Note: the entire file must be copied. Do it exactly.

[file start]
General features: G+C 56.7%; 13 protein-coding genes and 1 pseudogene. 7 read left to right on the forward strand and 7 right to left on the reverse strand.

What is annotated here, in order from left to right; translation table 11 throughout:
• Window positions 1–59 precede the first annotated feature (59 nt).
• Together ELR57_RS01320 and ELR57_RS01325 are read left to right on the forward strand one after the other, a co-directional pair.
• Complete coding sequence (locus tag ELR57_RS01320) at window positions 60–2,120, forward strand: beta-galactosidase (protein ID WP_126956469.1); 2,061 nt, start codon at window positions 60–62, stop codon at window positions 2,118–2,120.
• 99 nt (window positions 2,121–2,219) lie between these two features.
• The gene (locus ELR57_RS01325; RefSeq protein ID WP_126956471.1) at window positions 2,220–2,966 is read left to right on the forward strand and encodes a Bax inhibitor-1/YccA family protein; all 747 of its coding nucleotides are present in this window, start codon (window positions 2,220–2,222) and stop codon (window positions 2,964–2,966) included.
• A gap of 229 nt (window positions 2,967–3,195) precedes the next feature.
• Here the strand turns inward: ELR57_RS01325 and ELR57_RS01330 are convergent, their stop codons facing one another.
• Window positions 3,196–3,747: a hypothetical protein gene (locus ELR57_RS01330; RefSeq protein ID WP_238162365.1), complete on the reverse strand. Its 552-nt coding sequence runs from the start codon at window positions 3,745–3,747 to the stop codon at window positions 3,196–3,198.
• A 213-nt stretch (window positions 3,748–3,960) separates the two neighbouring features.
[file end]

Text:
General features: G+C 56.7%; 13 protein-coding genes and 1 pseudogene. 7 read left to right on the forward strand and 7 right to left on the reverse strand.

What is annotated here, in order from left to right; translation table 11 throughout:
• Window positions 1–59 precede the first annotated feature (59 nt).
• Together ELR57_RS01320 and ELR57_RS01325 are read left to right on the forward strand one after the other, a co-directional pair.
• Complete coding sequence (locus tag ELR57_RS01320) at window positions 60–2,120, forward strand: beta-galactosidase (protein ID WP_126956469.1); 2,061 nt, start codon at window positions 60–62, stop codon at window positions 2,118–2,120.
• 99 nt (window positions 2,121–2,219) lie between these two features.
• The gene (locus ELR57_RS01325; RefSeq protein ID WP_126956471.1) at window positions 2,220–2,966 is read left to right on the forward strand and encodes a Bax inhibitor-1/YccA family protein; all 747 of its coding nucleotides are present in this window, start codon (window positions 2,220–2,222) and stop codon (window positions 2,964–2,966) included.
• A gap of 229 nt (window positions 2,967–3,195) precedes the next feature.
• Here the strand turns inward: ELR57_RS01325 and ELR57_RS01330 are convergent, their stop codons facing one another.
• Window positions 3,196–3,747: a hypothetical protein gene (locus ELR57_RS01330; RefSeq protein ID WP_238162365.1), complete on the reverse strand. Its 552-nt coding sequence runs from the start codon at window positions 3,745–3,747 to the stop codon at window positions 3,196–3,198.
• A 213-nt stretch (window positions 3,748–3,960) separates the two neighbouring features.